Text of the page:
Digital Camera Memory Cards vs Airport Security Scanners

Unlike the days of film, airport scanners have no affect on memory cards, so you can safely put them through airport security scanners without holding up the line.

Films and memory cards
Films and memory cards
Last Updated:
Filed Under: Memory Cards

This post may include affiliate links. Read more.

Film and airport security X-rays were always a very bad mix. Film reacts to light and radiation, and it does’t take long for an X-ray machine to completely wipe a roll of undeveloped film. Understandably, and quite rightly, most photographers became rather paranoid about airport scanners. But the good news is that memory cards are much more immune to airport security scanners.

With film, many security checkpoints used to do hand checks if you asked, although I got my fair share of scowls when I asked them to hand check a zip-lock bag with a couple of dozen rolls of film. And while I usually used clear film canisters, they didn’t seem to make the slightest difference in speeding things up. Manufacturers of the X-ray machines claim that any film rated under 800 ISO won’t be affected, but I’ve had enough experiences to the contrary that if I’m traveling with film I get all of it hand checked regardless of speed rating. You can even get lead-lined film pouches, but I found the results mixed at best. Since airport security folks don’t like bags they can’t see in, it just seemed to encourage them to crank up the volume on the X-rays, negating any benefit of the pouches. And besides, they’re deliberately heavy. So I gave up on them pretty quickly.

Memory Cards and Airport Security Scanners

The good news, though, is that it’s no longer something you have to worry about with digital camera memory cards. Some photographers like to put the memory cards in their pocket and take them through the personnel scanner on their person rather than trust the conveyor belt scanner. If that gives you peace of mind, by all means do it. But there’s no actual reason to do so. And with backscatter scanners becoming increasingly widespread, chances are that the best you’re going to accomplish with this strategy is slowing the security line down and annoying the security personnel when they have to ask you to remove the cards and go through the scanner again.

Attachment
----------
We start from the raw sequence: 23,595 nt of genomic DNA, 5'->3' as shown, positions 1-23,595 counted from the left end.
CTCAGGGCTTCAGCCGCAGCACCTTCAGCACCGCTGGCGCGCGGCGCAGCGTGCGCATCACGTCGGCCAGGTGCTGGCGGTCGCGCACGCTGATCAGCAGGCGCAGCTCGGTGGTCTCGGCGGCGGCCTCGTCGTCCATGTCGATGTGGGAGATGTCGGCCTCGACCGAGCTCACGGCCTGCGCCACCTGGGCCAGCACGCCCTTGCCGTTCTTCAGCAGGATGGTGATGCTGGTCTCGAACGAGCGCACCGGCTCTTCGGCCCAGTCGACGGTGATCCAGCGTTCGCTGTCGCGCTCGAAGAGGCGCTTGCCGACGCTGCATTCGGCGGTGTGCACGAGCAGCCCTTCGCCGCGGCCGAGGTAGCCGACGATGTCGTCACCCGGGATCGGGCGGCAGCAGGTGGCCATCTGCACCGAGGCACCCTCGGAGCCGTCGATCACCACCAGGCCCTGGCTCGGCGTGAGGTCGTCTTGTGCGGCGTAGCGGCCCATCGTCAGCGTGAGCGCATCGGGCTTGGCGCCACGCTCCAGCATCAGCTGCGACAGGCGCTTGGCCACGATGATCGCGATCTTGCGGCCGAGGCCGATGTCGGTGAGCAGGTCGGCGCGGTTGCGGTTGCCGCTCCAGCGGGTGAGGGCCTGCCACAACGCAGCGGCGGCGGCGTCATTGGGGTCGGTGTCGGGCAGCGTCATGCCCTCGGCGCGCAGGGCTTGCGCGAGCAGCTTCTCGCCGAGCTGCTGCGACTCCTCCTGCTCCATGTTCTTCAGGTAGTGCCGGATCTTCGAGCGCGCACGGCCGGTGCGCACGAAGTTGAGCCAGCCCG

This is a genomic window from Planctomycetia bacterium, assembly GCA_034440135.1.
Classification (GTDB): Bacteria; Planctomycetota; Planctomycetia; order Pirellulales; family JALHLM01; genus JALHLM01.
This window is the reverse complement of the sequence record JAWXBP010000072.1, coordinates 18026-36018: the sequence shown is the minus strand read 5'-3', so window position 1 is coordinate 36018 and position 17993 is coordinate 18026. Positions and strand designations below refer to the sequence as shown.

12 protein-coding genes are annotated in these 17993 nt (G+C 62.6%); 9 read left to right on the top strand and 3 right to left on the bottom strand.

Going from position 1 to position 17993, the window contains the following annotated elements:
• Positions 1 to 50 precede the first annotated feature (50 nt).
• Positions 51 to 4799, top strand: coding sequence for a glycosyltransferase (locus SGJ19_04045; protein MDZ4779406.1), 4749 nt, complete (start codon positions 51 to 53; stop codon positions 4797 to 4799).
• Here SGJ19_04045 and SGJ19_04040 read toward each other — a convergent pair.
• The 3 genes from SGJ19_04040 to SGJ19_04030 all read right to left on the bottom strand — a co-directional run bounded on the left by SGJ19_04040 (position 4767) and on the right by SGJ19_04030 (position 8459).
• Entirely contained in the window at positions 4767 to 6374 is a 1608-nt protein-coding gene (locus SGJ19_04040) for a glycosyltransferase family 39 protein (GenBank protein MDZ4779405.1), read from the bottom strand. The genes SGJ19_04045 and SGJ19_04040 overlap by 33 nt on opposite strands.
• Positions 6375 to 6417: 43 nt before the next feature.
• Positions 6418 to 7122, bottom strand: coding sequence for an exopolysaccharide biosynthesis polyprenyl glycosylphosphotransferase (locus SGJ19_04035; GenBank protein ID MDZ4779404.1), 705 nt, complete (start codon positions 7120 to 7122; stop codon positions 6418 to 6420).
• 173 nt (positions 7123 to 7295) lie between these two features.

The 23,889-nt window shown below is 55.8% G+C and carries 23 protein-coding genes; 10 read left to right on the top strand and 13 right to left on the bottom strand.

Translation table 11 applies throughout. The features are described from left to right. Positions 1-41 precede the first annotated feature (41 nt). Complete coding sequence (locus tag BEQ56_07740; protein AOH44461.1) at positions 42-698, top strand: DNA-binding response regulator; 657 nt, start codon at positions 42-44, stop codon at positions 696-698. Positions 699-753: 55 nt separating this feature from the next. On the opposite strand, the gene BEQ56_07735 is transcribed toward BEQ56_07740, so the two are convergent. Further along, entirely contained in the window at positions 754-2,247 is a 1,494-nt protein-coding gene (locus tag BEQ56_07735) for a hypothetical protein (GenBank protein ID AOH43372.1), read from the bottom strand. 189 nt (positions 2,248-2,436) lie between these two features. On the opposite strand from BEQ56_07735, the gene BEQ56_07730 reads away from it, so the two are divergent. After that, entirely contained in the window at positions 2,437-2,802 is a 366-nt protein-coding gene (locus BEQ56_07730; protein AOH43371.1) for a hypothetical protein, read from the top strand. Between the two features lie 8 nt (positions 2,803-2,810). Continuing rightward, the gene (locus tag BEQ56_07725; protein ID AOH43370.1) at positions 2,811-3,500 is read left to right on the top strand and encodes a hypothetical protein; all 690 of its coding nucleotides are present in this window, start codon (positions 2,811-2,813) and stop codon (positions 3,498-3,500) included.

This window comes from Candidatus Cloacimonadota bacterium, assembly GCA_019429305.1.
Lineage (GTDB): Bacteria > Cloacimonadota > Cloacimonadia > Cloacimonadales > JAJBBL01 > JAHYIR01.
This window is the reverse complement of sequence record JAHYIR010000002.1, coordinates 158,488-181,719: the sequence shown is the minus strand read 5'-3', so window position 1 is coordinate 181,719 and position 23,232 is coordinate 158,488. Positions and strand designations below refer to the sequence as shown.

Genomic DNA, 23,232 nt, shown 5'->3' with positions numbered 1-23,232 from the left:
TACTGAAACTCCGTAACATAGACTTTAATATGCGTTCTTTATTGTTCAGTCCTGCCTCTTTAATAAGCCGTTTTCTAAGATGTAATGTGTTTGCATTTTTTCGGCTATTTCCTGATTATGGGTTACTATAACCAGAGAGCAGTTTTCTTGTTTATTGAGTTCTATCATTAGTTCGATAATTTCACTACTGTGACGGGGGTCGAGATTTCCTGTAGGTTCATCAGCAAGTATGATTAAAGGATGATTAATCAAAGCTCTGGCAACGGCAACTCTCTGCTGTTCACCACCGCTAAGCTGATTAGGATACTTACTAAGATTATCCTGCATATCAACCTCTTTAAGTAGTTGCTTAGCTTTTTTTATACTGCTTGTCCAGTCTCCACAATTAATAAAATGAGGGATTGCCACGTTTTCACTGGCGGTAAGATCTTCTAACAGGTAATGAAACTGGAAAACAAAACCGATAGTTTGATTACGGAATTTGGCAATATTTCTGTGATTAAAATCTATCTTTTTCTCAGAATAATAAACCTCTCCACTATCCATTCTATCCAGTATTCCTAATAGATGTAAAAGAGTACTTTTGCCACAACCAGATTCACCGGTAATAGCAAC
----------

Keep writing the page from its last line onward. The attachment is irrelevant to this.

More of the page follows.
Flash memory cards are remarkably resilient (and can sometimes survive a long swim in the ocean). There have been extensive tests done by multiple organizations and manufacturers that confirm that airport security scanners do not affect memory cards. If you want to wade through the details, head over to the International Imaging Industry Association’s detailed reports (the International Imaging Industry Association has long since disbanded, but its reports live on (for now, at least) at the Internet Archive).

And it makes perfect sense, if you think about it. You can imagine the uproar if airport scanners started wiping laptop hard drives, and the magnetic media in most of those is much more sensitive than the solid-state storage of a memory card. Same goes for smart phones–imagine if they all started getting wiped every time you went through airport security.

So by all means, take extra precautions with your memory cards through airport security if you like, but after many, many scans I’ve never had the slightest hint that the scanner affects my memory cards or hard drives. And there’s science to back it up.

So that’s one thing less to worry about when you’re flying!

29 thoughts on “Digital Camera Memory Cards vs Airport Security Scanners”

  1. IM A GENEALOGIST IN CANADA ,I SENT A FLASH AND CAMERA CARD TO MY KIDS IN ARIZONA. BOTH WERE BLANKED, PROGRAMS IN THEM ERASED ALONG WITH DATA. WOULS A DISK BE BETTER?

    Reply
    • With the mail, all bets are off when it comes to what scanners they use. They’ve probably been zapped with much stronger scanners than are typically used at airports. And I doubt a hard drive would fair any better and might even be more susceptible to it. A much more reliable (as well as quicker) option would be send the data via the cloud. There’s a bunch of services that can do that, ranging from free to paid plans. One good option I’ve used for a long time reliably is Dropbox; they have a free plan for up to 2GB and paid plans for above that. Google and Microsoft have their own versions, and there are plenty of others.

      Reply
  2. I had two SD cards 64GB and 16GB totally destroyed by the mm wave full body scanner at the Los Angeles International airport. If only one was damaged I could have explained it away but to have both damaged to the point where they were totally bricked was not a coincidence.

    Reply